* New Basel rules to be phased in by 2019
* Banks below standards told to be cautious
* Analyst says top three banks lagging in capital
TORONTO, Feb 1 (Reuters) - Canada’s banks are on track to meet tough new global capital guidelines, the country’s financial regulator said on Tuesday, although it warned the lenders to be cautious in raising dividends, buying back shares, or making large acquisitions.
In a paper, the Office of the Superintendent of Financial Institutions said banks whose Tier 1 common equity ratios are below the 7 percent standard set out under the new rules, should “maintain prudent earnings retention policies and avoid actions that weaken their capital position”.
The warning could throw some cold water on expectations for acquisitions and future dividend hikes by Canadian banks.
Canada’s banks have embarked on a recent spree of acquisitions — including Bank of Nova Scotia’s (BNS.TO) acquisition of DundeeWealth (DW.TO), which closed on Tuesday — and some are expected to resume dividend hikes over the next few quarters.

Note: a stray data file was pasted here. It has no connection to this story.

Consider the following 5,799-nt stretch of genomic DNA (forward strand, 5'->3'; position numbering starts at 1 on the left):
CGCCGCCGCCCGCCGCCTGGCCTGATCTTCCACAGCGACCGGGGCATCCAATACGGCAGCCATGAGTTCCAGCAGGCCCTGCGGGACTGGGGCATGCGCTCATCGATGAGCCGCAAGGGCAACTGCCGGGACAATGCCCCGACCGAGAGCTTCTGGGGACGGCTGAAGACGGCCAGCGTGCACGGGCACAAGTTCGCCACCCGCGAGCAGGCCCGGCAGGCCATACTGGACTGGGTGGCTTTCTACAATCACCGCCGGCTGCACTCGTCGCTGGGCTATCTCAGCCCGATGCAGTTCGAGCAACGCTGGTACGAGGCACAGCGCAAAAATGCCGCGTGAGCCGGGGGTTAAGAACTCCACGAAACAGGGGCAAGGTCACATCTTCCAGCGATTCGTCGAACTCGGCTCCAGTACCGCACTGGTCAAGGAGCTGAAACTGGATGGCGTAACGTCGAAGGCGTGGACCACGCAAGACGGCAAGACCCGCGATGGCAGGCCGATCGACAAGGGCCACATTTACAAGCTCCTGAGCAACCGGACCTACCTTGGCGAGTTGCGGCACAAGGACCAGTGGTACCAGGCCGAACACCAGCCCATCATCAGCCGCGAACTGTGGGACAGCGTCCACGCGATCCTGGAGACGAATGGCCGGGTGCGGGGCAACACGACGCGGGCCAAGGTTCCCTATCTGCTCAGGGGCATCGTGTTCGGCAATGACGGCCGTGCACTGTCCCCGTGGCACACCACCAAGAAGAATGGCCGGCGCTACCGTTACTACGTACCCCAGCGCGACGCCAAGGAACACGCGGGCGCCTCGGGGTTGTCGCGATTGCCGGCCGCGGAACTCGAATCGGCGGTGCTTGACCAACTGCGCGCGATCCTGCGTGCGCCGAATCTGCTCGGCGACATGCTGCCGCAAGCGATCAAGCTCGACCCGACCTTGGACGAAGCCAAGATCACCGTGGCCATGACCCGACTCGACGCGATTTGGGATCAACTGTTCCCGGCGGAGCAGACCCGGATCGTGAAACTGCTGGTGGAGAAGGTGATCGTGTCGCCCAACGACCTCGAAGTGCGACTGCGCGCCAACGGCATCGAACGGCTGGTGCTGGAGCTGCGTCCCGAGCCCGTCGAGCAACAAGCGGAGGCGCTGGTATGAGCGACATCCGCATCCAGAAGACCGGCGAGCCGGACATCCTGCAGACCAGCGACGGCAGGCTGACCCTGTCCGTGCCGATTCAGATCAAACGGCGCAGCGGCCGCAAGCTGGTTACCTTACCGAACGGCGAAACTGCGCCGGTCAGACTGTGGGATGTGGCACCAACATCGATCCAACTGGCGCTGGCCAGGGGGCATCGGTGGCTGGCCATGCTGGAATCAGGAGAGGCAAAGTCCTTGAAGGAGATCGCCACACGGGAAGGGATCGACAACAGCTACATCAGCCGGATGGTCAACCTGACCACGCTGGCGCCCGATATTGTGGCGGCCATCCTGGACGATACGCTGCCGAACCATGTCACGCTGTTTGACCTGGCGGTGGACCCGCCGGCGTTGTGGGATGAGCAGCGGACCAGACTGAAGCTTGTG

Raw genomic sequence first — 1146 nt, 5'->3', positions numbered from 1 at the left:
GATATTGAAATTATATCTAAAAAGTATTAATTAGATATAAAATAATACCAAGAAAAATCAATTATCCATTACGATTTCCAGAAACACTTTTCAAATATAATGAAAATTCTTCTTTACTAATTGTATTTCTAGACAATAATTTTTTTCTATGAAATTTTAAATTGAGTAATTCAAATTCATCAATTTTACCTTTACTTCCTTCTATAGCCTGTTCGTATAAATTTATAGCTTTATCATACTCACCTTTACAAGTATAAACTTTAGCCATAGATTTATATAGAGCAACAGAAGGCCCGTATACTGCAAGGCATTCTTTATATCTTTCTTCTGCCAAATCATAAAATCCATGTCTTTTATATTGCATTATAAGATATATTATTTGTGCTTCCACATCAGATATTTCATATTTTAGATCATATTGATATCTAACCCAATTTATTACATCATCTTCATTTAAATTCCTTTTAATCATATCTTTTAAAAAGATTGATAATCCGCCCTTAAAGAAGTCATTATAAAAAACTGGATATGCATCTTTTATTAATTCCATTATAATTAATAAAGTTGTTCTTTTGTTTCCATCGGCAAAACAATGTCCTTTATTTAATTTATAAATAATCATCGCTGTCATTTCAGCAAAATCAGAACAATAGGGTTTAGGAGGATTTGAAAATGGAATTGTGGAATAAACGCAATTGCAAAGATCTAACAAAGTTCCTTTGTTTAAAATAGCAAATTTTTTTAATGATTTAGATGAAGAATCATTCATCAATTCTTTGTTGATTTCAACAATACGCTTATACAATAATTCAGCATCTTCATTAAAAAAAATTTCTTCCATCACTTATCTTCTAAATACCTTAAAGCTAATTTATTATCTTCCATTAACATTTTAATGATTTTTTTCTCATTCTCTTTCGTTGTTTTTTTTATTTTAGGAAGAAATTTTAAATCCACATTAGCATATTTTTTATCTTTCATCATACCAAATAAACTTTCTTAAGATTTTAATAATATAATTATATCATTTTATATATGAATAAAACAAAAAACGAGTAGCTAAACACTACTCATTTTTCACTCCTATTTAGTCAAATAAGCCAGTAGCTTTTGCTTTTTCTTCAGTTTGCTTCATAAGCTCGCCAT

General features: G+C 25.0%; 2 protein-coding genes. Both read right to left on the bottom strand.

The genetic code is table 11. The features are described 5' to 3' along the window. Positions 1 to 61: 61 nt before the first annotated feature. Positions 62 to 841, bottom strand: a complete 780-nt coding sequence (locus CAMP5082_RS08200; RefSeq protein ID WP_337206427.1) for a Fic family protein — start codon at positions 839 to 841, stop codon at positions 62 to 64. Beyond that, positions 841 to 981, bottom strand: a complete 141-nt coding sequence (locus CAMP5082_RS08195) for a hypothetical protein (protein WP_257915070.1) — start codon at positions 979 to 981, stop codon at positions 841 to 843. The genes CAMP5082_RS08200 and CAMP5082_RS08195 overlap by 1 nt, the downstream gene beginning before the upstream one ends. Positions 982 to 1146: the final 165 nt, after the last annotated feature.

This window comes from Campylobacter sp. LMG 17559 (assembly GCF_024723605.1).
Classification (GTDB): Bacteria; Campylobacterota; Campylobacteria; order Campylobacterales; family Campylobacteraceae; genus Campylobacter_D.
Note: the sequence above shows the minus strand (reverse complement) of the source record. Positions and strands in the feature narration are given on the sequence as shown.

The country’s top six banks have said they will meet the standards — set out by the Basel Committee of global regulators — by 2013, and the regulator agreed the banks should be able to meet the standards well ahead of the eventual implementation deadline of 2019.
“It is expected that the combination of sound capital management and the international guidance on prudent earnings retention will result in (banks) meeting the 2019 Basel III capital requirements early in the transition period,” the regulator said.
While it’s unclear exactly how close the banks currently are to meeting the requirements, analyst Mario Mendonca of Canaccord Genuity said in a note that some of Canada’s banks still have some work to do.
In a note, Mendonca said Royal Bank of Canada (RY.TO) , Toronto-Dominion Bank (TD.TO) and Scotiabank, the country’s three largest banks, may not have an easy time reaching the 7 percent level by 2013.
Mendonca estimates that Bank of Montreal and National Bank are currently above 7 percent Tier 1 on a pro forma Basel III basis.
National became the first large Canadian bank to resume dividend hikes last quarter, and TD Bank is widely expected to follow suit when the banks report their first-quarter results in about a month. (Reporting by Cameron French; editing by Peter Galloway)